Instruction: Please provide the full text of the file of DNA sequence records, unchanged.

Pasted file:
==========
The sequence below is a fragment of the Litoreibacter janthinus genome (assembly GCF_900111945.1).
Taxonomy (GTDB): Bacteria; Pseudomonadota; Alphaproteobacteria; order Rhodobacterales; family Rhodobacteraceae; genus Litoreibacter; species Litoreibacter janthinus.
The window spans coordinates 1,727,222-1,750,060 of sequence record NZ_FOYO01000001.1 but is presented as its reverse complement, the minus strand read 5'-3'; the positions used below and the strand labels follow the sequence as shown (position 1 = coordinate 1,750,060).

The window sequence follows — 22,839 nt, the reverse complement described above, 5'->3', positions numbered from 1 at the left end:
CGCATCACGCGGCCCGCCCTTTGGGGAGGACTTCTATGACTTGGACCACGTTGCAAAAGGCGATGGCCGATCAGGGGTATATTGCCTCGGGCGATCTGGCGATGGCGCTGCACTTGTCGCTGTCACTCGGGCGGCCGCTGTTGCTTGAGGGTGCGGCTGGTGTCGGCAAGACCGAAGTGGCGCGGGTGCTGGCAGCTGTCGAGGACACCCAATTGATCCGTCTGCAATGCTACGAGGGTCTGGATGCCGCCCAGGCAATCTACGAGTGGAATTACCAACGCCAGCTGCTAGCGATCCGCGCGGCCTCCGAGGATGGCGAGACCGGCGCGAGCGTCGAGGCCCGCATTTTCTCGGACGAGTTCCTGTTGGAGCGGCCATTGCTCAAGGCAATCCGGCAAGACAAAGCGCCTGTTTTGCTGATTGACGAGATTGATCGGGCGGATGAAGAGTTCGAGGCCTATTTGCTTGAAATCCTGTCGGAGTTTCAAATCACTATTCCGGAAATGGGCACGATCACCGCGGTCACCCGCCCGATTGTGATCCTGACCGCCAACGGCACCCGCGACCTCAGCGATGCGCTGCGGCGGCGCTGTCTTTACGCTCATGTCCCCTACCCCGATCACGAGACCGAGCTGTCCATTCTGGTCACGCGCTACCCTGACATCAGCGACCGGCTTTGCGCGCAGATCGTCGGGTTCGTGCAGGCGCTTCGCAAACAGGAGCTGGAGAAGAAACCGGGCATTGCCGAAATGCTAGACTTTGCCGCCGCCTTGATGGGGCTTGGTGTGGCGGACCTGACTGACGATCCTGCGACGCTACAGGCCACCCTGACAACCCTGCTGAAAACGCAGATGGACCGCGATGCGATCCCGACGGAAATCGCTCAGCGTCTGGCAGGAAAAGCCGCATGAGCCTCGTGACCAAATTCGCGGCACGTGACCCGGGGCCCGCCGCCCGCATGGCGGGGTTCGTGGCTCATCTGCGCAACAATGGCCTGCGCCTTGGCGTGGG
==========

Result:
The sequence below is a fragment of the Litoreibacter janthinus genome (assembly GCF_900111945.1).
Taxonomy (GTDB): Bacteria; Pseudomonadota; Alphaproteobacteria; order Rhodobacterales; family Rhodobacteraceae; genus Litoreibacter; species Litoreibacter janthinus.
The window spans coordinates 1,727,222-1,750,060 of sequence record NZ_FOYO01000001.1 but is presented as its reverse complement, the minus strand read 5'-3'; the positions used below and the strand labels follow the sequence as shown (position 1 = coordinate 1,750,060).

The window sequence follows — 22,839 nt, the reverse complement described above, 5'->3', positions numbered from 1 at the left end:
CGCATCACGCGGCCCGCCCTTTGGGGAGGACTTCTATGACTTGGACCACGTTGCAAAAGGCGATGGCCGATCAGGGGTATATTGCCTCGGGCGATCTGGCGATGGCGCTGCACTTGTCGCTGTCACTCGGGCGGCCGCTGTTGCTTGAGGGTGCGGCTGGTGTCGGCAAGACCGAAGTGGCGCGGGTGCTGGCAGCTGTCGAGGACACCCAATTGATCCGTCTGCAATGCTACGAGGGTCTGGATGCCGCCCAGGCAATCTACGAGTGGAATTACCAACGCCAGCTGCTAGCGATCCGCGCGGCCTCCGAGGATGGCGAGACCGGCGCGAGCGTCGAGGCCCGCATTTTCTCGGACGAGTTCCTGTTGGAGCGGCCATTGCTCAAGGCAATCCGGCAAGACAAAGCGCCTGTTTTGCTGATTGACGAGATTGATCGGGCGGATGAAGAGTTCGAGGCCTATTTGCTTGAAATCCTGTCGGAGTTTCAAATCACTATTCCGGAAATGGGCACGATCACCGCGGTCACCCGCCCGATTGTGATCCTGACCGCCAACGGCACCCGCGACCTCAGCGATGCGCTGCGGCGGCGCTGTCTTTACGCTCATGTCCCCTACCCCGATCACGAGACCGAGCTGTCCATTCTGGTCACGCGCTACCCTGACATCAGCGACCGGCTTTGCGCGCAGATCGTCGGGTTCGTGCAGGCGCTTCGCAAACAGGAGCTGGAGAAGAAACCGGGCATTGCCGAAATGCTAGACTTTGCCGCCGCCTTGATGGGGCTTGGTGTGGCGGACCTGACTGACGATCCTGCGACGCTACAGGCCACCCTGACAACCCTGCTGAAAACGCAGATGGACCGCGATGCGATCCCGACGGAAATCGCTCAGCGTCTGGCAGGAAAAGCCGCATGAGCCTCGTGACCAAATTCGCGGCACGTGACCCGGGGCCCGCCGCCCGCATGGCGGGGTTCGTGGCTCATCTGCGCAACAATGGCCTGCGCCTTGGCGTGGG